As you may know, every time you communicate with a cell tower, it can locate you with in … I don’t know, maybe a mile? Same feature on some cellphones with google map.

    I really worried how they going to use these information.

  31. DG says:

    Got here while researching the device – applying for Progressive insurance at the moment. I-59 in AL where I live has 70 MPH speed limit and most of the folks go up to 80. Sometimes, when changing lanes, I go up to 85-90. Don’t really brake hard, but since I go over speed limit all the time, I’m too scared to install it. My rate will go up most likely :(

  32. seaxu says:

    this chip clearly uses obd2 information the only real parameters i can see them using are: speed sensors, abs sensors, tachometer, if you have a vehicle with stability control it will probably store that info as well. it uses cell towers to communicate with progressive if you look closely at the device it uses simcard technology to ID the my-rate and give it an addresses with whatever cell company they’re working with. in the legalize it says that you may have to pay additional fees for the communication aka the cell taxes. last but not least the device will only know that its connected to the specific type of car not the exact car it’s plugged into because the autos computer pre 2010 do not carry that information. but most 2009 and newer fords Nissan Toyota do. the dealerships can now connect wireless to your automobile for diagnostic purposes.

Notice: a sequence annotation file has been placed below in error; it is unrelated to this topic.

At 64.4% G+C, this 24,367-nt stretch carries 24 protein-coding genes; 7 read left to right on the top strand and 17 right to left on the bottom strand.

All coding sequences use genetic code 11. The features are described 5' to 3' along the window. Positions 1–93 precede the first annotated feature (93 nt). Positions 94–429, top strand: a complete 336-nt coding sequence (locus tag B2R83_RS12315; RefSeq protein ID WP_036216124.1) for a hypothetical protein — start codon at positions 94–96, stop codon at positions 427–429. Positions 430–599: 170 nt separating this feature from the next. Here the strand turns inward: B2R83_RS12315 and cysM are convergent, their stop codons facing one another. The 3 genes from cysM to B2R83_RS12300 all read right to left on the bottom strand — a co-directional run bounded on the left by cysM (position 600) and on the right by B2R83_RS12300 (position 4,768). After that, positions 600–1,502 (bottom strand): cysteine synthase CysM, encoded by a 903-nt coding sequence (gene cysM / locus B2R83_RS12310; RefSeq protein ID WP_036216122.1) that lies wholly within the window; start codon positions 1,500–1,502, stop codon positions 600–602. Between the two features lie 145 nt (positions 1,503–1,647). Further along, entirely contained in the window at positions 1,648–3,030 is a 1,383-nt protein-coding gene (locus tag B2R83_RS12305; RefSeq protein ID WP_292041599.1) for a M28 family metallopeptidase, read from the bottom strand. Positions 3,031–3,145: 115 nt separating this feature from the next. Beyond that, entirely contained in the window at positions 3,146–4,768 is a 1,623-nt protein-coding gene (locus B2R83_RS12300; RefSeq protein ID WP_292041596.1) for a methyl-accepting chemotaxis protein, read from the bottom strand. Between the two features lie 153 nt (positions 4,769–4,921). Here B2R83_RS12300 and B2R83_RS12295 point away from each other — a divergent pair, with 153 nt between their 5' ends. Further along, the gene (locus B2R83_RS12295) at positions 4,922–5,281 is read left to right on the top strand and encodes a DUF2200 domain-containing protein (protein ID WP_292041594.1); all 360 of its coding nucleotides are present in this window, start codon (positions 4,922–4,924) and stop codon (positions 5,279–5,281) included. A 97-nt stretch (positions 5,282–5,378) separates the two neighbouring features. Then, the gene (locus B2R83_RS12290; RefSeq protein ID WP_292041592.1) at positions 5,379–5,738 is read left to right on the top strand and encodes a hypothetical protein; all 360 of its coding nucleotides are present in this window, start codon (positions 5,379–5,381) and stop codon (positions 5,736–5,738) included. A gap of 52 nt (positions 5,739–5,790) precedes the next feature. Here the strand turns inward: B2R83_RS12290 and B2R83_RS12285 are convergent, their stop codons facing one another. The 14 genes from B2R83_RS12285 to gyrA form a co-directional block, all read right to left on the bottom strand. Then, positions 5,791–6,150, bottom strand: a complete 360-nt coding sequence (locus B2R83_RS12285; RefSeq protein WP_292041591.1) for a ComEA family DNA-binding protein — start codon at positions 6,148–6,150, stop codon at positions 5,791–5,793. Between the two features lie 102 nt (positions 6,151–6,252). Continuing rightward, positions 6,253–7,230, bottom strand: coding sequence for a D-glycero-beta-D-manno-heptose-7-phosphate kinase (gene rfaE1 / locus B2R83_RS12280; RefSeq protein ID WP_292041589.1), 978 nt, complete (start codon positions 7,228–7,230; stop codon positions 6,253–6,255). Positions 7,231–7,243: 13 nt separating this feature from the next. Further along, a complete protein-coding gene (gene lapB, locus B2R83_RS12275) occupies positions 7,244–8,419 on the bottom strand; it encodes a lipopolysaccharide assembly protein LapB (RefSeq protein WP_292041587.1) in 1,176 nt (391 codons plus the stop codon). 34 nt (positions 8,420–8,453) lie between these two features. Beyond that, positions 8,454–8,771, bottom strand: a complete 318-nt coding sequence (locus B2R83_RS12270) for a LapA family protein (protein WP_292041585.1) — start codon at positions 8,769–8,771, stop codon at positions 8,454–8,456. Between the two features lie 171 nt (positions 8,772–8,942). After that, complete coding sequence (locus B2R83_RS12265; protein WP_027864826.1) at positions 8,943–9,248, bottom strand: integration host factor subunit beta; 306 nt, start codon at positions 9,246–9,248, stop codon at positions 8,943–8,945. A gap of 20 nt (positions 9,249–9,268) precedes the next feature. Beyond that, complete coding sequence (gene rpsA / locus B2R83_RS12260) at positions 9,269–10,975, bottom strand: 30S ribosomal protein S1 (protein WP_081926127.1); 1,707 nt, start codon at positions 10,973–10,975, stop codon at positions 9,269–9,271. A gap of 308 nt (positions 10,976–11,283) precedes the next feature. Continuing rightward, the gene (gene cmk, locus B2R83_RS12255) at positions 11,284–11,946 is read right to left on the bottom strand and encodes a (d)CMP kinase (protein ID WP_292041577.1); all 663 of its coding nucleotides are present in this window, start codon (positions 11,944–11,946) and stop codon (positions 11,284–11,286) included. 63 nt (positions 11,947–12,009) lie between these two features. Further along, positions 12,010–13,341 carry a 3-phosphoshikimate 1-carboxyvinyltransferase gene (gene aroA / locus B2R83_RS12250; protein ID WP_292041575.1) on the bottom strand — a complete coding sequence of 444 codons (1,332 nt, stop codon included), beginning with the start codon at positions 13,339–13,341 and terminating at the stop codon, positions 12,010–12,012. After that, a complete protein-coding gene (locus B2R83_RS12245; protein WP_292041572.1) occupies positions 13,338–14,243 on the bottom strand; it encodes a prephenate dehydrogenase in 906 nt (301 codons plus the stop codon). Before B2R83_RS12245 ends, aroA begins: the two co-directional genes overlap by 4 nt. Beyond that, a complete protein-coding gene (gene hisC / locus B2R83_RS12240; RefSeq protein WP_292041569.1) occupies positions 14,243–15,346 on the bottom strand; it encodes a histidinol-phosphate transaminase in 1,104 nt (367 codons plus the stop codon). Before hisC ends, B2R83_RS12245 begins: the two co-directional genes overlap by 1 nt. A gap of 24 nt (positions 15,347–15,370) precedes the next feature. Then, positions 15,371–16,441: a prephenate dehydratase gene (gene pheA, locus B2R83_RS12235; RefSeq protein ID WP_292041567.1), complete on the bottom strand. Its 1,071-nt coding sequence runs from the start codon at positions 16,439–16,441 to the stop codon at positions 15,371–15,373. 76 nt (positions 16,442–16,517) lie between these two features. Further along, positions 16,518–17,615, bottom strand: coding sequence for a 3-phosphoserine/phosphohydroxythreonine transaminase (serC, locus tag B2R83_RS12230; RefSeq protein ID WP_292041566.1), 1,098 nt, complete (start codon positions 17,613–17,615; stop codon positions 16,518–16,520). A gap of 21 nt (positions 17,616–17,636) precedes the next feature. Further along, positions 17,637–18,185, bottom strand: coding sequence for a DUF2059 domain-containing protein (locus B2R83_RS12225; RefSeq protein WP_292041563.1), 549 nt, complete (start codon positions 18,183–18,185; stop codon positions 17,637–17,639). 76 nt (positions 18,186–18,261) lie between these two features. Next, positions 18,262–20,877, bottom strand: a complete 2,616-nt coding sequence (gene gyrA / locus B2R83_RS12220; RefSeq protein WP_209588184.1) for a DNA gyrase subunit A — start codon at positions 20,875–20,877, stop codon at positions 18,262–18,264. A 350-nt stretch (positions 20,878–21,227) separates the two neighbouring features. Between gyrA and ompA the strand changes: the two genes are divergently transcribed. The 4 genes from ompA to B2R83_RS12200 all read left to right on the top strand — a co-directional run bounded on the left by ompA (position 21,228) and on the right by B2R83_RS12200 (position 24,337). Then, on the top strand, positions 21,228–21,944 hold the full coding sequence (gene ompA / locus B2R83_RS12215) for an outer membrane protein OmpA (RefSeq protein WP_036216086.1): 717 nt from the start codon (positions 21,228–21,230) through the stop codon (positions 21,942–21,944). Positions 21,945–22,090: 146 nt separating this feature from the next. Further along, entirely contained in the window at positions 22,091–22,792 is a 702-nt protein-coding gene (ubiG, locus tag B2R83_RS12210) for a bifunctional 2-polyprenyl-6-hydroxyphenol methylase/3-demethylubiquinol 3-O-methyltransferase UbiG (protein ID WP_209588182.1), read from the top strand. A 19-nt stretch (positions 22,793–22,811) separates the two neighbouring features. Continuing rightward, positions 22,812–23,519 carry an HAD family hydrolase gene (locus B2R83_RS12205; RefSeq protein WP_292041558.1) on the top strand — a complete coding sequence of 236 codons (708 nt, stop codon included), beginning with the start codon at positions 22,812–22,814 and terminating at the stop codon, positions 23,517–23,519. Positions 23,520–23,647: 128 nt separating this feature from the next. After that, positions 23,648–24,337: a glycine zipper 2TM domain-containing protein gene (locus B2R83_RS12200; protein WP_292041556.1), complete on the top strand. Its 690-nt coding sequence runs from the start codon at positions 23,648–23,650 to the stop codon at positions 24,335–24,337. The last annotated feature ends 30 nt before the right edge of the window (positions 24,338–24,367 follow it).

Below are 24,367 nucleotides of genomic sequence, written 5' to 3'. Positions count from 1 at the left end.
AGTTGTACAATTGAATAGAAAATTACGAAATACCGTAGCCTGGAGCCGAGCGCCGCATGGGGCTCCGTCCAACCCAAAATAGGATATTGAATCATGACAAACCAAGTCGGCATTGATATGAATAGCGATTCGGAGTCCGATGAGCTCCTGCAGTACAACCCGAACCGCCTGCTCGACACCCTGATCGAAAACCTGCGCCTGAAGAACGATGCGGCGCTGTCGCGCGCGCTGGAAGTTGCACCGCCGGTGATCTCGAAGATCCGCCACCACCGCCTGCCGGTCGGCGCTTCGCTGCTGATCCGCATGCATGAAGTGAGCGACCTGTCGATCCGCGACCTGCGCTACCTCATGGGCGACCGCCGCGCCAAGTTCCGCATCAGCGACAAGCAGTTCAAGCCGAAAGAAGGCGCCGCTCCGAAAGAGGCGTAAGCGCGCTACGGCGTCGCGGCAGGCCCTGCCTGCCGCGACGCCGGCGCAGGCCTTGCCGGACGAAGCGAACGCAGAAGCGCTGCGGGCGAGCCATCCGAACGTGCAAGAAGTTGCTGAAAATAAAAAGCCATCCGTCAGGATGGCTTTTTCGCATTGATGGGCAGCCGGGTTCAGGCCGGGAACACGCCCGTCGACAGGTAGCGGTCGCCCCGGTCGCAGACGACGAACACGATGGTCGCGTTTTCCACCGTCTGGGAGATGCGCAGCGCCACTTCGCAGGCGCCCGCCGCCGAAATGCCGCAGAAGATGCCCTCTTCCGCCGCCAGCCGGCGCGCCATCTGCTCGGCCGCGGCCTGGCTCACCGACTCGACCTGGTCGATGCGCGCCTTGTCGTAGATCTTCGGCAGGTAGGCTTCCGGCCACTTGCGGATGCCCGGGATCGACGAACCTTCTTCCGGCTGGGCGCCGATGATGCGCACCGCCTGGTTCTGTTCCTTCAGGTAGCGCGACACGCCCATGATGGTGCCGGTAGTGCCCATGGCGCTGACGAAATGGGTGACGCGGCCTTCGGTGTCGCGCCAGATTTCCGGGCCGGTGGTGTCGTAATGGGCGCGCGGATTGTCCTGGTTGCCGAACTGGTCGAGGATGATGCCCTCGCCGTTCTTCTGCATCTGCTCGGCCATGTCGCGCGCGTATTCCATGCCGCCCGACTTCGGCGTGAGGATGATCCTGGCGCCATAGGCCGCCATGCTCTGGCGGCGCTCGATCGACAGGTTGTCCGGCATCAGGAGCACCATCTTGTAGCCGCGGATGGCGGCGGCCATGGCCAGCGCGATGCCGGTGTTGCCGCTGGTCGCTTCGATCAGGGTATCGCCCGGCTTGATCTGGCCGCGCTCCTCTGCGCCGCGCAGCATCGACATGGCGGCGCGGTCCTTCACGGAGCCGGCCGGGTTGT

33. seaxu says:

    ps if you wanted to build an emulator look up megasquirt tuning coputers they have a kit to build an emulator for testing their ecm kits to make sure you didn’t screw it up.